Where The Room goes off the rails is in the details. There are some things which an audience can forgive for the sake of the thrill of the story. As long as the rules within are sound, audiences can handle a little rule-bending. They may even accept some rule-breaking. When there appears to be an utter disregard for rules, the audience grows restless and even a bit insulted. Take the purchase of the house, as an example. As an audience, we can allow that maybe the house has an eccentric power supply within it, but was the house not inspected prior to purchase? How are the series of root-like wires running through the house unknown to the new owners? Not to mention the flagrant disregard for New York state property law when Matt discovers a murder took place in the house only after they’ve moved in. If the film doesn’t want to make explicit why they’ve moved from New York City and Europe (as specific as Matt gets when asked) to this remote area in New York state, that’s fine. The audience doesn’t need a reason, they’re new home owners. But the line of what’s acceptable begins to weaken almost from the outset with these two revelations. Then, of course, there’s the storyline of the child. Kate’s been pregnant twice before but the child hasn’t survived beyond a year, despite both she and Matt as having no diagnosable reproductive issues. This is a topic of great pain for Kate, yet, without any warning, Matt builds her a baby’s room as a gesture of support and encouragement, which, understandably, sends her reeling. This is but one of several moments which clue the audience to the fact that this couple does not communicate with each other well. Do they love each other? Absolutely, without question. But they don’t communicate and it becomes all the more clear when Matt’s little gesture pushes Kate to create a child via the room. There’s an interesting nugget of a notion about what constitutes life versus the simulation of one, but it all gets overshadowed by making Kate’s value from this point forward as either sexual object or mother. When the two become conflated, The Room becomes downright disgusting, not because it challenges the audience, but because it utilizes a common trope of violence against women as a narrative tool when the film so clearly contains ideas that are far more interesting. Grabbing onto such low hanging fruit to create stress and drama is uninspired and anger-inducing. When you add in a series of nonsensical moments, the details fail to support one another and the film falls apart.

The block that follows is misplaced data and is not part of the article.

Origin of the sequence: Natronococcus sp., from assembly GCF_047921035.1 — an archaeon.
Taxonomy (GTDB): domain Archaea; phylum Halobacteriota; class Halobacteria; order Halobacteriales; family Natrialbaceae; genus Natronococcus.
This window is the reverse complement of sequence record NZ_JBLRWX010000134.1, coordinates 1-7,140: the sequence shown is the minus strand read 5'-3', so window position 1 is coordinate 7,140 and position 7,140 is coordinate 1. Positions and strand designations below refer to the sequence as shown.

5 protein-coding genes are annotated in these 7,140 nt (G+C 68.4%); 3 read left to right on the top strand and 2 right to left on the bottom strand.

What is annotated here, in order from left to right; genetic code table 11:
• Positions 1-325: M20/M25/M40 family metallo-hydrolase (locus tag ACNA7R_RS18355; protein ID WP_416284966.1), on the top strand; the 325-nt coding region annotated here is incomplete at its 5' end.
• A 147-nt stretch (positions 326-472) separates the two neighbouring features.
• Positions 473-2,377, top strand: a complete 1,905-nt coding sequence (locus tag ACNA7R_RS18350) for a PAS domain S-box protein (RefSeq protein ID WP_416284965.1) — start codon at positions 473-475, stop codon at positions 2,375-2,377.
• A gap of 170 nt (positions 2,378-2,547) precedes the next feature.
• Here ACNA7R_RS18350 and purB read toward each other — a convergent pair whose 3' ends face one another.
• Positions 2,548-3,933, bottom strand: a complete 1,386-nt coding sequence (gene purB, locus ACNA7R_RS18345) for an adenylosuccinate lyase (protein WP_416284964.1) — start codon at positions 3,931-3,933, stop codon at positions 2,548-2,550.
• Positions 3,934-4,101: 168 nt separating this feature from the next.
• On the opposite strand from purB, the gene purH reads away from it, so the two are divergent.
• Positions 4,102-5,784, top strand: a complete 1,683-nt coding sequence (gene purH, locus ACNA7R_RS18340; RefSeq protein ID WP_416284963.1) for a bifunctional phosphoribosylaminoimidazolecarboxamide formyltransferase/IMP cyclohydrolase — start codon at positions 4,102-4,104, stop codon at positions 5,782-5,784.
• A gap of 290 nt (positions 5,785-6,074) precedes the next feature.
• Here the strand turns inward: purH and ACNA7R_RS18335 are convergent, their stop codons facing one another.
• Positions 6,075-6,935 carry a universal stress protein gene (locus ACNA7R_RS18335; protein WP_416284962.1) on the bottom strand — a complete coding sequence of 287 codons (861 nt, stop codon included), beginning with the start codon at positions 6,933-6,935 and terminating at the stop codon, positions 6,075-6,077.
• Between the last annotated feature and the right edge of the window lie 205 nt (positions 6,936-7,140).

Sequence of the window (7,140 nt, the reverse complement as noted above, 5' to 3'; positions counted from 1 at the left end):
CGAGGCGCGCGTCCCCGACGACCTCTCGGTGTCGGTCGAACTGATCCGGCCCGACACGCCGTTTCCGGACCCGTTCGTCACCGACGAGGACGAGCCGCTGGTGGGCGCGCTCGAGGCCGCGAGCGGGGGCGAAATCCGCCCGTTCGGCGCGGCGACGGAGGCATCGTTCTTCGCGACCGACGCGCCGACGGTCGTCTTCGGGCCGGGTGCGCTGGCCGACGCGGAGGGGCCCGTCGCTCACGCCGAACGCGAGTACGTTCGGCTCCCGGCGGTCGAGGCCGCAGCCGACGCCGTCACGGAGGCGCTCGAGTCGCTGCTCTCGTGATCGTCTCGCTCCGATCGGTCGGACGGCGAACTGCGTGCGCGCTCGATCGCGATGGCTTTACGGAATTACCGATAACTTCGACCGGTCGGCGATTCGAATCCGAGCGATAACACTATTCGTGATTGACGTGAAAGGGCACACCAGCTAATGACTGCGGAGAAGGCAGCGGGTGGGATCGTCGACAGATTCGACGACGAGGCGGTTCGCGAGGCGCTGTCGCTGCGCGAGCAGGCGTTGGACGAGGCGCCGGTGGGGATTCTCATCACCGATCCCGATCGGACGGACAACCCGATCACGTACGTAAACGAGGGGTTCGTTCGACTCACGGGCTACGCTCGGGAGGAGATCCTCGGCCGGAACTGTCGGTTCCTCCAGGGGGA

On paper, The Room should be an engaging, compelling story. The concept is an interesting modern monkey’s paw, the actors possess great chemistry, and the ending is entirely horrific. Yet, in its conclusion, the audience is left maddened by an inventive film which is not sustained in its totality. I’m sure there’s an audience for The Room, many of whom came to it via streaming horror service Shudder, and these folks will delight in being able to own the film. That’s fantastic for Volckman, a director who’s pushed boundaries once before and does solid work here. Can only hope the next project fires on all cylinders and doesn’t leave the audience inadequately satisfied.
No bonus features available at the time for review.
Available for streaming on Shudder beginning March 12th, 2020.
Available on Blu-ray, DVD, and digital beginning July 21st, 2020.
Final Score: 2 out of 5.